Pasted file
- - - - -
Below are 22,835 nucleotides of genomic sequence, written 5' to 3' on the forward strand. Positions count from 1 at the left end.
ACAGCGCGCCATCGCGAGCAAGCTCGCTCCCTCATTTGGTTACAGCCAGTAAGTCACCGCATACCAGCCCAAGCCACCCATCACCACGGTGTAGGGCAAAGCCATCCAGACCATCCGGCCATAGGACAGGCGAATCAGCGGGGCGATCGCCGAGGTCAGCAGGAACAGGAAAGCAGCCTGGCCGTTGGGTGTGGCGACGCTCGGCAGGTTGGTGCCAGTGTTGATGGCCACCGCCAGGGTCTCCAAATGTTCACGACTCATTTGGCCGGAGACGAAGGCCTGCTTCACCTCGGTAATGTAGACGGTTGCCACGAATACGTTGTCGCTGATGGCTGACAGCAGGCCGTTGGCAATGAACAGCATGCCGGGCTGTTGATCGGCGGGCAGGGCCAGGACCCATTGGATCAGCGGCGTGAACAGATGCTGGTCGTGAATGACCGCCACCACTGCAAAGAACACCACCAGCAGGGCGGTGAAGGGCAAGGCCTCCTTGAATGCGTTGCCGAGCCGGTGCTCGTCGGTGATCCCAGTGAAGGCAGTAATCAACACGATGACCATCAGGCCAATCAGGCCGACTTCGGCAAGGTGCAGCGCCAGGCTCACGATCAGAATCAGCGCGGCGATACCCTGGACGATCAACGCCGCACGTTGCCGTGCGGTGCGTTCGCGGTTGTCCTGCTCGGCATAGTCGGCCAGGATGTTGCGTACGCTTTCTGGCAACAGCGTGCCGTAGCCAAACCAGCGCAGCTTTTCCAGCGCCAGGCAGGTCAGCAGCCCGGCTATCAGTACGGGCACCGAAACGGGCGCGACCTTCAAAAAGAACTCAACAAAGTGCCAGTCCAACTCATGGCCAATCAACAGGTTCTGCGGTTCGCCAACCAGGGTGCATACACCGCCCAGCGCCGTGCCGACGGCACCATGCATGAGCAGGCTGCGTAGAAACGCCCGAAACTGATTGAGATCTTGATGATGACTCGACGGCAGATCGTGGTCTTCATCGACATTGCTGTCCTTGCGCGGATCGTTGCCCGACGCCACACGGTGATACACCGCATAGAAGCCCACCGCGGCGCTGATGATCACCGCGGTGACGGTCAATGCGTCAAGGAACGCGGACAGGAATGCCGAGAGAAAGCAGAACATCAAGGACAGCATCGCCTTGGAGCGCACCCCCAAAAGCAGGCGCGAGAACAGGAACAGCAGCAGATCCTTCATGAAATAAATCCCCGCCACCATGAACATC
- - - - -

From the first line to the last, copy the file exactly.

Below are 22,835 nucleotides of genomic sequence, written 5' to 3' on the forward strand. Positions count from 1 at the left end.
ACAGCGCGCCATCGCGAGCAAGCTCGCTCCCTCATTTGGTTACAGCCAGTAAGTCACCGCATACCAGCCCAAGCCACCCATCACCACGGTGTAGGGCAAAGCCATCCAGACCATCCGGCCATAGGACAGGCGAATCAGCGGGGCGATCGCCGAGGTCAGCAGGAACAGGAAAGCAGCCTGGCCGTTGGGTGTGGCGACGCTCGGCAGGTTGGTGCCAGTGTTGATGGCCACCGCCAGGGTCTCCAAATGTTCACGACTCATTTGGCCGGAGACGAAGGCCTGCTTCACCTCGGTAATGTAGACGGTTGCCACGAATACGTTGTCGCTGATGGCTGACAGCAGGCCGTTGGCAATGAACAGCATGCCGGGCTGTTGATCGGCGGGCAGGGCCAGGACCCATTGGATCAGCGGCGTGAACAGATGCTGGTCGTGAATGACCGCCACCACTGCAAAGAACACCACCAGCAGGGCGGTGAAGGGCAAGGCCTCCTTGAATGCGTTGCCGAGCCGGTGCTCGTCGGTGATCCCAGTGAAGGCAGTAATCAACACGATGACCATCAGGCCAATCAGGCCGACTTCGGCAAGGTGCAGCGCCAGGCTCACGATCAGAATCAGCGCGGCGATACCCTGGACGATCAACGCCGCACGTTGCCGTGCGGTGCGTTCGCGGTTGTCCTGCTCGGCATAGTCGGCCAGGATGTTGCGTACGCTTTCTGGCAACAGCGTGCCGTAGCCAAACCAGCGCAGCTTTTCCAGCGCCAGGCAGGTCAGCAGCCCGGCTATCAGTACGGGCACCGAAACGGGCGCGACCTTCAAAAAGAACTCAACAAAGTGCCAGTCCAACTCATGGCCAATCAACAGGTTCTGCGGTTCGCCAACCAGGGTGCATACACCGCCCAGCGCCGTGCCGACGGCACCATGCATGAGCAGGCTGCGTAGAAACGCCCGAAACTGATTGAGATCTTGATGATGACTCGACGGCAGATCGTGGTCTTCATCGACATTGCTGTCCTTGCGCGGATCGTTGCCCGACGCCACACGGTGATACACCGCATAGAAGCCCACCGCGGCGCTGATGATCACCGCGGTGACGGTCAATGCGTCAAGGAACGCGGACAGGAATGCCGAGAGAAAGCAGAACATCAAGGACAGCATCGCCTTGGAGCGCACCCCCAAAAGCAGGCGCGAGAACAGGAACAGCAGCAGATCCTTCATGAAATAAATCCCCGCCACCATGAACATC